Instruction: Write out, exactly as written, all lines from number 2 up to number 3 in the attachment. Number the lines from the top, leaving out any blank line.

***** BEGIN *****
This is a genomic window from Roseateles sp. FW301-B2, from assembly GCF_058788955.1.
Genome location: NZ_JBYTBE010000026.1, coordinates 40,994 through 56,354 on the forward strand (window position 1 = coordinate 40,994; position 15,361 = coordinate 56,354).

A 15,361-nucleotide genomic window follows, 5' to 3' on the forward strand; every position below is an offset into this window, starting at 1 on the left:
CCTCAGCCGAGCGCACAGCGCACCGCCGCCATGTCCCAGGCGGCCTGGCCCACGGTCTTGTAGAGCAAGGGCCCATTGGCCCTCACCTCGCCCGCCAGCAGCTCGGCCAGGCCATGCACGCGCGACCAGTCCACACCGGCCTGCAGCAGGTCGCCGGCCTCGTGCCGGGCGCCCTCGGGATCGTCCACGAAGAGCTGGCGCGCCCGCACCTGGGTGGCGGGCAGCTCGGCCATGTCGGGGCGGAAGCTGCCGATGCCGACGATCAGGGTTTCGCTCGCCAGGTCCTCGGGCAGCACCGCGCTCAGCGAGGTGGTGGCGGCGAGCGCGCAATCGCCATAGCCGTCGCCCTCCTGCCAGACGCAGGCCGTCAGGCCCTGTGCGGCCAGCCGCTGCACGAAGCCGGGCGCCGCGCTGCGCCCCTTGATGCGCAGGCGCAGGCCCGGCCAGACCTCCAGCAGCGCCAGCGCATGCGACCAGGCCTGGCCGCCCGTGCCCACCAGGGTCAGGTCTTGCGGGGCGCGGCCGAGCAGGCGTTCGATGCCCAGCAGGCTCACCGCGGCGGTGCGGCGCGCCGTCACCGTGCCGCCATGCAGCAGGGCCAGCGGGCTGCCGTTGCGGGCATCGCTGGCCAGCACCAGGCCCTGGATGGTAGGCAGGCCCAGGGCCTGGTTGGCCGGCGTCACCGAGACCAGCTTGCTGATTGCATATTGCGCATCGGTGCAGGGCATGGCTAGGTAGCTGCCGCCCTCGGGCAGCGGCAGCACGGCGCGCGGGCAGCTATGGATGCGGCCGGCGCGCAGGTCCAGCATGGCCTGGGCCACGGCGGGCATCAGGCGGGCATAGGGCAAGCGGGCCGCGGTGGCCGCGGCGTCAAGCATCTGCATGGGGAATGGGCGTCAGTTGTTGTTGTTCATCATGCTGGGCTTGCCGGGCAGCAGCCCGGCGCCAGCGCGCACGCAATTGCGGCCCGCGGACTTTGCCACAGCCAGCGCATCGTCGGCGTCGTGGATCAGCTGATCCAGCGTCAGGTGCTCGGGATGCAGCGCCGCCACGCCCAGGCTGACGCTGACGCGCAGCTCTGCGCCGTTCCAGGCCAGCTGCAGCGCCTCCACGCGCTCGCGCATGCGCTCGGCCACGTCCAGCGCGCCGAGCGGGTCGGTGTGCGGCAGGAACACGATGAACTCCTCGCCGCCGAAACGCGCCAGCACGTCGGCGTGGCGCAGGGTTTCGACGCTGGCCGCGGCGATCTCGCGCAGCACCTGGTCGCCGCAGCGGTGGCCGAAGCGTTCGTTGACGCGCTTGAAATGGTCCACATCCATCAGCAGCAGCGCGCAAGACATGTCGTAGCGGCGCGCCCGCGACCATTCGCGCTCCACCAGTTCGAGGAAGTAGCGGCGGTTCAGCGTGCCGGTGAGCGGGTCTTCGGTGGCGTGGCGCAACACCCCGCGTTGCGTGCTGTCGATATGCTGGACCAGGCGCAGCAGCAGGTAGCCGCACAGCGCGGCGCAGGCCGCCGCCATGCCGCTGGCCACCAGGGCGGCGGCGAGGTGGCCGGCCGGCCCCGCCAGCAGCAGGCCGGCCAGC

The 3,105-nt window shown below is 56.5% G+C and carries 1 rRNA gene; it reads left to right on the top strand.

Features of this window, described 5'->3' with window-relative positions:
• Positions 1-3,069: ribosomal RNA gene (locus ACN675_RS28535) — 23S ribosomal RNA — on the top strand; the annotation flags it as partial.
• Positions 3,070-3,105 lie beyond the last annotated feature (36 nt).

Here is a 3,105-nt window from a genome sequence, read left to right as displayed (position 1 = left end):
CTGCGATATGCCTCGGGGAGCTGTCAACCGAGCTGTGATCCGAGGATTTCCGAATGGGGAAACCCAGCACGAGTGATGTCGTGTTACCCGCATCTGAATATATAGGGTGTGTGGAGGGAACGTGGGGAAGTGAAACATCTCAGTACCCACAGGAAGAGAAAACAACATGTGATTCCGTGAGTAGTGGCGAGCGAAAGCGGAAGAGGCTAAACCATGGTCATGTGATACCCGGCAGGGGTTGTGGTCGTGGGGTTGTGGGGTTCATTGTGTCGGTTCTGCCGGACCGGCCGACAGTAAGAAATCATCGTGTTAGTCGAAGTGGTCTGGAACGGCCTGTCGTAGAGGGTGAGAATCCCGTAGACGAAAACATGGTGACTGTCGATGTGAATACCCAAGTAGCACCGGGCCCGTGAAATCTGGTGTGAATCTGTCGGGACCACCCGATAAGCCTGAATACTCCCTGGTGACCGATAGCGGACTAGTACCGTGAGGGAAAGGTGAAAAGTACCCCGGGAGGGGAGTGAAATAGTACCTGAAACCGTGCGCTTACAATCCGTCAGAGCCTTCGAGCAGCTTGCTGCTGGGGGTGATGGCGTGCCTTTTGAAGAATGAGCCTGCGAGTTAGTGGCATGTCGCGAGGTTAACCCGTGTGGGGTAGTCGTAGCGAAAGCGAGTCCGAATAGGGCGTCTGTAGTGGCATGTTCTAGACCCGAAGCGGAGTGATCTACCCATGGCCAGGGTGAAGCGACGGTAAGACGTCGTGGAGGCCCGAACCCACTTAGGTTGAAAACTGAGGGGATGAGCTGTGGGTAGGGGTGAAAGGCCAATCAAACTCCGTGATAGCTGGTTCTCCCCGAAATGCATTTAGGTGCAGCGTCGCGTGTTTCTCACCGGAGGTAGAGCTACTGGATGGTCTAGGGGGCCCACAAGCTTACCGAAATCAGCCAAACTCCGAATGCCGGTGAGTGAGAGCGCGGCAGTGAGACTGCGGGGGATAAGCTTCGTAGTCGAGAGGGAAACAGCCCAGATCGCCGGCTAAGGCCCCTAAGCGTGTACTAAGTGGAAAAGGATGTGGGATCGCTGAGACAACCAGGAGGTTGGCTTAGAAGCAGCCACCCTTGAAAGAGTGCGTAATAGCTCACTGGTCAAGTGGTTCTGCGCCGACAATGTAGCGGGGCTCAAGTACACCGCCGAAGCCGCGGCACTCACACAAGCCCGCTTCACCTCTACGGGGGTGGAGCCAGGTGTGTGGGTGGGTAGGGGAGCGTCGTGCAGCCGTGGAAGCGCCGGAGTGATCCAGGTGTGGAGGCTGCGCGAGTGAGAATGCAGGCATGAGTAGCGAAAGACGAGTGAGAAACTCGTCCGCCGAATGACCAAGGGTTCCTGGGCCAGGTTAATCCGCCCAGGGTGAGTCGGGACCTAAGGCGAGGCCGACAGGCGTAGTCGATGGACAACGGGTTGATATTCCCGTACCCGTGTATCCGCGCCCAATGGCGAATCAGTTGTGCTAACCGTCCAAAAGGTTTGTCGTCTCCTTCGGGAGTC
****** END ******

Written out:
Genome location: NZ_JBYTBE010000026.1, coordinates 40,994 through 56,354 on the forward strand (window position 1 = coordinate 40,994; position 15,361 = coordinate 56,354).

A 15,361-nucleotide genomic window follows, 5' to 3' on the forward strand; every position below is an offset into this window, starting at 1 on the left: